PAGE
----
Home | LATEST NEWS | Bev Hughes, Greater Manchester Deputy Mayor, criticises rail fare rise
Bev Hughes, Greater Manchester Deputy Mayor, criticises rail fare rise
Bev Hughes, Greater Manchester Deputy Mayor, criticises rail fare rise

Bev Hughes, Greater Manchester Deputy Mayor, criticises rail fare rise

The planned increase in rail fares has been described as “another kick in the teeth” for Greater Manchester users by Bev Hughes, Deputy Mayor of the region.

It has been confirmed that fares will rise by 2.8% in January 2020, which follows an increase of 3.1% placed on passengers at the beginning of this year.

The increase, based on the Retail Prices Index (RPI) inflation measure for July, is something that Bev Hughes feels is difficult to justify given the issues that passengers and other business users have had to deal with over the past year.

In May 2018, the timetable changes resulted in chaos, with many services delayed or even cancelled; the emergency timetable put in place didn’t arrest the problem, and when the Office of Rail and Road (ORR) investigated the situation, it was revealed that the needs of passengers weren’t prioritised – something that rail operators were told must change.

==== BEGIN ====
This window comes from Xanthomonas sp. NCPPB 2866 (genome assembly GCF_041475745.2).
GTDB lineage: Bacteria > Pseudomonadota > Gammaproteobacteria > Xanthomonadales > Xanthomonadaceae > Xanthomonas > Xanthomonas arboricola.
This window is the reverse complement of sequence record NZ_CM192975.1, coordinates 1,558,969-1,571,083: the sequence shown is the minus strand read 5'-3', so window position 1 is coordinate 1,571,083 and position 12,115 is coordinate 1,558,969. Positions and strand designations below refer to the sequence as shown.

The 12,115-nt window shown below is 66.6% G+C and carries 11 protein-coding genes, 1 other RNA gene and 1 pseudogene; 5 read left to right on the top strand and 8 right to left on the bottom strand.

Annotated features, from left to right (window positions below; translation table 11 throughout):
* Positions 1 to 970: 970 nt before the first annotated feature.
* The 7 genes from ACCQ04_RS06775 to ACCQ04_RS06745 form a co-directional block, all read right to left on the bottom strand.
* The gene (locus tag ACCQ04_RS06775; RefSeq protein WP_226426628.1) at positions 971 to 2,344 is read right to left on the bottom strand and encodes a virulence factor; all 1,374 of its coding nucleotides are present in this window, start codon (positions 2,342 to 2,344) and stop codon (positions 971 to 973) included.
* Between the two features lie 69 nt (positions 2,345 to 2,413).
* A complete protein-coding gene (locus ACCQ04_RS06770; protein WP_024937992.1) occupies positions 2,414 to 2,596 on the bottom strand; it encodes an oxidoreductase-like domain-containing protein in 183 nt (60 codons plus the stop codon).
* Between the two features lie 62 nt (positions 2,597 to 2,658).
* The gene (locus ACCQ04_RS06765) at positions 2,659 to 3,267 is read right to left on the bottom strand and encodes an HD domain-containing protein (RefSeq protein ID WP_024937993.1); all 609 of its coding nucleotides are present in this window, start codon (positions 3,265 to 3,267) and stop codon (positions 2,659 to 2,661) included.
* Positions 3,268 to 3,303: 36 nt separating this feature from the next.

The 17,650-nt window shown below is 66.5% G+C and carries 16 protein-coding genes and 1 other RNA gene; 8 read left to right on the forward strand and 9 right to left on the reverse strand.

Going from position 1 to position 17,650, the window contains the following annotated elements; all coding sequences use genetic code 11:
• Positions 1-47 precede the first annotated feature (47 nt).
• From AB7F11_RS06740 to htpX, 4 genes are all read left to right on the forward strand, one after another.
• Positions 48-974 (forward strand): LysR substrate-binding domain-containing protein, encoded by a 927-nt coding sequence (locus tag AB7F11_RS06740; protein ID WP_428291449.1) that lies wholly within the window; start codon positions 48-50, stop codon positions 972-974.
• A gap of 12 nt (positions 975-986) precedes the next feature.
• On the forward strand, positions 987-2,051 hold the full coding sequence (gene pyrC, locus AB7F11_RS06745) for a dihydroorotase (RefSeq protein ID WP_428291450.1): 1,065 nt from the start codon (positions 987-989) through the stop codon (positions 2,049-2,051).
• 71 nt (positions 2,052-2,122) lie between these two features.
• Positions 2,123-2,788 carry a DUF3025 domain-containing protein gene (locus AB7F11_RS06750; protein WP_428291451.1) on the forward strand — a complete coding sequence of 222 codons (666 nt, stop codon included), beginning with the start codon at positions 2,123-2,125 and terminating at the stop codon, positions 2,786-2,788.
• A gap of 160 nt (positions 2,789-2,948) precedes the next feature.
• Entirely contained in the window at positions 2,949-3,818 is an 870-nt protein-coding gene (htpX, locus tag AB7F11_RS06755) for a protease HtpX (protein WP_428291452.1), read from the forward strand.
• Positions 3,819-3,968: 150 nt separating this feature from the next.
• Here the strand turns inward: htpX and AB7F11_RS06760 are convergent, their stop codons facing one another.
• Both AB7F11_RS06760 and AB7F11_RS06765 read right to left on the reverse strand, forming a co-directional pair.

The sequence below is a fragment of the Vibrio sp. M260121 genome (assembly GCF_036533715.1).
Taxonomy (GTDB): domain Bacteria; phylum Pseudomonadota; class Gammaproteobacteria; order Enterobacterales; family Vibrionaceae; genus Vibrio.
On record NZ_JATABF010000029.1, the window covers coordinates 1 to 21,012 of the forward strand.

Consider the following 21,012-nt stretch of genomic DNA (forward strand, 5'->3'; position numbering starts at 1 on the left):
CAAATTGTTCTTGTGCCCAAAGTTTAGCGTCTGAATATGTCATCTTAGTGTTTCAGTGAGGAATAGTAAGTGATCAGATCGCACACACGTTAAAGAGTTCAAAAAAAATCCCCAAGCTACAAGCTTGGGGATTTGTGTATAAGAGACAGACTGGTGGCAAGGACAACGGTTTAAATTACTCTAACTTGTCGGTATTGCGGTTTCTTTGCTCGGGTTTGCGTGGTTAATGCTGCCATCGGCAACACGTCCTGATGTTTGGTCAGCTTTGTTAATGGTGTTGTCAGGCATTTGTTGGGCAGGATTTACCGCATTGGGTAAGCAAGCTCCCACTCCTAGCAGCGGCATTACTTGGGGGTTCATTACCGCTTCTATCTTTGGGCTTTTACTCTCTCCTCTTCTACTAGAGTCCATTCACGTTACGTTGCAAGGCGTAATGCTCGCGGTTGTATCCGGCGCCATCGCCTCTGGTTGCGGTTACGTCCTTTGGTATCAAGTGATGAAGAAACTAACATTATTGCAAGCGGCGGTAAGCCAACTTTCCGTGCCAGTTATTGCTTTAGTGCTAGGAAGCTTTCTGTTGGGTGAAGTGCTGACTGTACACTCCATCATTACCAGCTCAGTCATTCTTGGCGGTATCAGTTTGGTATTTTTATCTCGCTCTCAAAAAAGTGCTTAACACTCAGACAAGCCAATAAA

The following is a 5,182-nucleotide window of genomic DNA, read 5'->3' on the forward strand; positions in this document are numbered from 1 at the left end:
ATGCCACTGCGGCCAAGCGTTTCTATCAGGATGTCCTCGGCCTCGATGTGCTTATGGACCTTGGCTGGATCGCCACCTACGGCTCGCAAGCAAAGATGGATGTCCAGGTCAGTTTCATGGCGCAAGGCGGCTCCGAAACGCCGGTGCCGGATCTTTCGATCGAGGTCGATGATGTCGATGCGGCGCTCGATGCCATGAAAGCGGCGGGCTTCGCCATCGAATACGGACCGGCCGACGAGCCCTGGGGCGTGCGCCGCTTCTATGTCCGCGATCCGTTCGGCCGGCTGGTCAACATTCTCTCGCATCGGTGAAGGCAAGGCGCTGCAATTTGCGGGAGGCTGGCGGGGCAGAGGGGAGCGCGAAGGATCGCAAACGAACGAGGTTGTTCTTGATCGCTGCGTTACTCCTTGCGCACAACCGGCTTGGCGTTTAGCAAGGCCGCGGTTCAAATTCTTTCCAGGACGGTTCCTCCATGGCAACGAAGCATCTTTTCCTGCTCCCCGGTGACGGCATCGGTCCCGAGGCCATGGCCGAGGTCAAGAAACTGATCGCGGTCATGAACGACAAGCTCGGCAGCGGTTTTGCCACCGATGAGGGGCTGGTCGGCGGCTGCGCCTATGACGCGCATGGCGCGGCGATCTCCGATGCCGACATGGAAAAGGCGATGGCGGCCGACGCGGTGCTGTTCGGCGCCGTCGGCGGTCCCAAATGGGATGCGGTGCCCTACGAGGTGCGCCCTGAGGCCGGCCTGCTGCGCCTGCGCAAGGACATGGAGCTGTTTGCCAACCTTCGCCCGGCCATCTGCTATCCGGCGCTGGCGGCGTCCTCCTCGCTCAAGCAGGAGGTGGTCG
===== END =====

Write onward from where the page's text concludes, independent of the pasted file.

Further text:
The Greater Manchester region was one of those areas severely hit by the summer timetable changes of 2018; it has led to a 10-year plan – launched by Andy Burnham; Our Network sets out the plans to create an integrated, modern and accessible public transport system in the city region.

The delays and cancellations will have undoubtedly affected businesses – those already based in the region whose staff would have found it extremely difficult to get to work; it’s not a stretch to say that confidence of businesses thinking of moving to the region will have had second thoughts because of the chaos.

And now, further increases are coming; Bev Hughes has called for the North to be given more control of its own railways.

She said: “This is another kick in the teeth for Greater Manchester’s long-suffering rail commuters.

“After another year of delays, cancellations and overcrowded trains, the travelling public will find it hard to understand how another fare increase can possibly be justified.

“Greater Manchester is calling on the government to give us more control of our railways so we can deliver a better service that puts people first and that is integrated with the rest of our public transport.”

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